Cetacean Society International
Whales Alive! - Vol. XV No. 1 - January 2006
By William Rossiter
Sort of an Annual Report: To be honest the year has been a blur of issues and activity for some of us; we simply get ourselves involved in too much. CSI board members attended many conferences and meetings of specialists, helped produce a wide variety of conservation and education materials for specific applications, and worked with a large number of NGOs on projects and issues. We'd appreciate your suggestions and comments on how we're doing and what you think we should be doing. As you plow through this Whales Alive! consider that we're as active as we can be in many of the issues in this newsletter. We appreciate your willingness to stay active as well.
CSI supported 73 projects in 2005, mostly to young scientists for cetacean-related work benefiting Latin America and Caribbean cetaceans and the marine environment. We haven't taken the time to count, but over forty were represented at December's biennial conference of the Society for Marine Mammalogy, and many more if you include all the people we've helped a bit over the last 25 years. Here are samples of the projects and people we have supported this year:
This photo shows Cristina Castro of Quito, Ecuador, presenting her observations of orca attacks on humpbacks at Machalilla National Park.
This photo shows the humpback skeleton on display at the new education center created by FEMM, Fundacion Ecuatoriana para el Estudio de Mamiferous Marinos, Guayaquil, Ecuador. (Photo: Ben Haase)
Effective Conservation Begins With Cooperation
By Elsa "Yayais" Cabrera, of Centro de Conservación Cetacea, Santiago, Chile, http://www.ccc-chile.org/
Since its creation in 2001, Centro de Conservacion Cetacea (CCC) has actively promoted the concept that effective marine conservation begins with the development of a cooperative work among all social sectors at a national, regional and international level. After four years, "cooperation" has become the fundamental key of the goals achieved and the foundation of projects to come.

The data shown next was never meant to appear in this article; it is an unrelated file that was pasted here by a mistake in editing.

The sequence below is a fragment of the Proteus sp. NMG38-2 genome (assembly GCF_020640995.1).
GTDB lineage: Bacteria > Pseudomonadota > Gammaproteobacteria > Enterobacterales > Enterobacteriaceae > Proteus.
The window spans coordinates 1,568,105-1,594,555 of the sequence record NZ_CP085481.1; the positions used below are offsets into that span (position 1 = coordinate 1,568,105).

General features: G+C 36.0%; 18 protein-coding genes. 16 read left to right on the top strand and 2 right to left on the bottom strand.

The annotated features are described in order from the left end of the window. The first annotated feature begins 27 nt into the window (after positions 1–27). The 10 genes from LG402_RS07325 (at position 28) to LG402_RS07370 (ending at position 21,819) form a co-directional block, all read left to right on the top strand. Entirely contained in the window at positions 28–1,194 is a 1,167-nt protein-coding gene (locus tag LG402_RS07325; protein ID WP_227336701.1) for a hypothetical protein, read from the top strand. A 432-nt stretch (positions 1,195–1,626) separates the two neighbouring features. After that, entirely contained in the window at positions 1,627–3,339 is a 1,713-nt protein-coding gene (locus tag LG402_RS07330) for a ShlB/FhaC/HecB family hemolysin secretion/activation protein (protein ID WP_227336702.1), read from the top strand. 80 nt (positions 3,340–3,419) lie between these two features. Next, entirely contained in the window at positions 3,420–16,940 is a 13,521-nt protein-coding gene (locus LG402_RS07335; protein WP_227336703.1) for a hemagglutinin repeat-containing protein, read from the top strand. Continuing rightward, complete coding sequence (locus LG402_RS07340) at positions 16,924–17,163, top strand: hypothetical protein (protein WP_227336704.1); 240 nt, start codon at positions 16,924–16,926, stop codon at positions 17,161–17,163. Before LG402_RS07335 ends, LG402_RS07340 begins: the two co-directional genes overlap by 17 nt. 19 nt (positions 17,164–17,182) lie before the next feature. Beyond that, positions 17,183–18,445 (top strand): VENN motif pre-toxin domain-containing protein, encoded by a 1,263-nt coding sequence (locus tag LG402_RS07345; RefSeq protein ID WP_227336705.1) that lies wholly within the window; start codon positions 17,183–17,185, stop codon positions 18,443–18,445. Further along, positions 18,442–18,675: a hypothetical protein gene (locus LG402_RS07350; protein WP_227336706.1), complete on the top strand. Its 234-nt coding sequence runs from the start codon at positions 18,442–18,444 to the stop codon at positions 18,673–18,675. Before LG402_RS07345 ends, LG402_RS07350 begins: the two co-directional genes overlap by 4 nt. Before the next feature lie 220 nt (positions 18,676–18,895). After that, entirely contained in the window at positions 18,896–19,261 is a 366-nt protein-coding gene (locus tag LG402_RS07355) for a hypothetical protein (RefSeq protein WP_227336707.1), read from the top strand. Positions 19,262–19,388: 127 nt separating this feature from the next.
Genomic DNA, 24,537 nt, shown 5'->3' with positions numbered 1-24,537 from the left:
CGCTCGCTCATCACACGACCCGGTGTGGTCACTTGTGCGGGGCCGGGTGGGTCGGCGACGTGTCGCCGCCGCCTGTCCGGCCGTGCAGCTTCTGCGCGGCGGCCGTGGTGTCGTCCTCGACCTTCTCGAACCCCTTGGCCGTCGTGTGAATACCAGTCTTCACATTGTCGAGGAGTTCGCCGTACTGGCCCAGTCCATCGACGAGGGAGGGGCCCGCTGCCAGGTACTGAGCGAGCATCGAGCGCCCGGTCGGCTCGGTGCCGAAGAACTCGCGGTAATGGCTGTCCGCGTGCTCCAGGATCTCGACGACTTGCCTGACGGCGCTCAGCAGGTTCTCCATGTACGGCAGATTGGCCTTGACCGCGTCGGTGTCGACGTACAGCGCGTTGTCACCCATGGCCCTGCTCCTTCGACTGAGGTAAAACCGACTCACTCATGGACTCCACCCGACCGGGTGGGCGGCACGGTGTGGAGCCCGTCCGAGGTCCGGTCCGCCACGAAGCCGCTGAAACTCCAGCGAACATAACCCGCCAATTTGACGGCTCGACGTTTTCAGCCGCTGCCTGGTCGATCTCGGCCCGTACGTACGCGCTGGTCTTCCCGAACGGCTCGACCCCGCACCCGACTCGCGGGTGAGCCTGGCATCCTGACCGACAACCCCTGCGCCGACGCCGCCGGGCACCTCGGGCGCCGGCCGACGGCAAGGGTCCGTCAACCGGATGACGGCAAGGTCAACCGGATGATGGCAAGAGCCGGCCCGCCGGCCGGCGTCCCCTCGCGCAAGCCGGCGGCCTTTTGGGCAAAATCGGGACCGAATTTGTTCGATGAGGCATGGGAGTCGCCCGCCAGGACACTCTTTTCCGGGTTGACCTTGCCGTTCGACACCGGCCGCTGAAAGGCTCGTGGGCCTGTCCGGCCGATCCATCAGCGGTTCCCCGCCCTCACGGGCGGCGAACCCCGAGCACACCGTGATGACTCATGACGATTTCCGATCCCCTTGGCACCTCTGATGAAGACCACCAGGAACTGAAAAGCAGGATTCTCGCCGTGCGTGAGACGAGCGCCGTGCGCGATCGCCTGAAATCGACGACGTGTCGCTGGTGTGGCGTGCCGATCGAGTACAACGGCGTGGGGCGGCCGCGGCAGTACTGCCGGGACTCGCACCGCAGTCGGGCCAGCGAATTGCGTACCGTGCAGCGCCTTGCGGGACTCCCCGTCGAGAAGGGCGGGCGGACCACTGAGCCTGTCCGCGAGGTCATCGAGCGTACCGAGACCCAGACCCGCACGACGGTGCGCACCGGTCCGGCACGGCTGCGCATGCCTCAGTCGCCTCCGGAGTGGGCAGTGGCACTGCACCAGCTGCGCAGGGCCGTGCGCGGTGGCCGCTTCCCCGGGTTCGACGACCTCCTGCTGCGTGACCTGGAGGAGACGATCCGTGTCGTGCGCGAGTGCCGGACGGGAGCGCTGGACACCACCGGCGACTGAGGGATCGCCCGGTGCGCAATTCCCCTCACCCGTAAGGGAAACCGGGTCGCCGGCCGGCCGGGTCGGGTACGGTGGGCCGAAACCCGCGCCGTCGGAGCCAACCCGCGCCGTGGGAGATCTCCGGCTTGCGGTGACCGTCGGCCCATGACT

CCC National Marine Sighting Network is the main example of what can be obtained through cooperation. Established in February 2003 to gather information about the remnant southeast Pacific population of southern right whales present in Chilean waters, the network involves a wide variety of people with different interests in marine life. From the official support of the National Marine Navy to the invaluable information collected by coastal fishing communities, the network has not only increased the number of annual sightings of southern right whales from 2 to 7, but has also provided significant information about the presence of other great whales near the Chilean coast.
Thanks to the information collected with the cooperation of network members, the costs and efforts involved in the never ending quest of finding whales along the Chilean coast has been effectively reduced to a minimum, while maximizing the results and generating opportunities for developing new whale conservation projects in the country.
One of the main achievements of the network so far is documenting that the blue whale feeding ground previously described in the Corcovado Gulf extends up to the northern area of the Great Chiloé Island, and the discovery of the presence of sei whales in the same area for two consecutive years. The important presence of both whale species, as well as the interest of the local community in developing sustainable alternatives related to marine ecotourism, have caused CCC to initiate a new conservation and research project in the area known as "Alfaguara Project".
The project, using the name old whalers gave to blue whales, seeks the conservation and recovery of the region's blue whale population through the development and implementation of effective marine conservation measures. To do so the activities included in the project are oriented to strengthen the concept that "effective conservation begins with cooperation".
With the official support of the National Marine Navy, the project will continue to develop aerial and marine inspections essential to our knowledge of the distribution of whales in the area. A cooperative sighting network will collect important information about the presence of live and stranded individuals.
The active participation of coastal communities in the design of effective marine conservation measures that consider and include solutions to their concerns will guarantee the compliance of these measures and the effective conservation of the area, through a sound Marine Protected Area. Also, the cooperation of coastal communities in the development of responsible marine ecotourism activities will be a significant opportunity to promote their natural patrimony while benefiting socially and economically from the conservation of their marine environment.
The assistance of international marine mammal scientists like Dr. Carole Carlson and Dr. Robert Brownell Jr., will be a valuable opportunity to promote international scientific cooperation and strengthen a national scientific platform committed to marine conservation.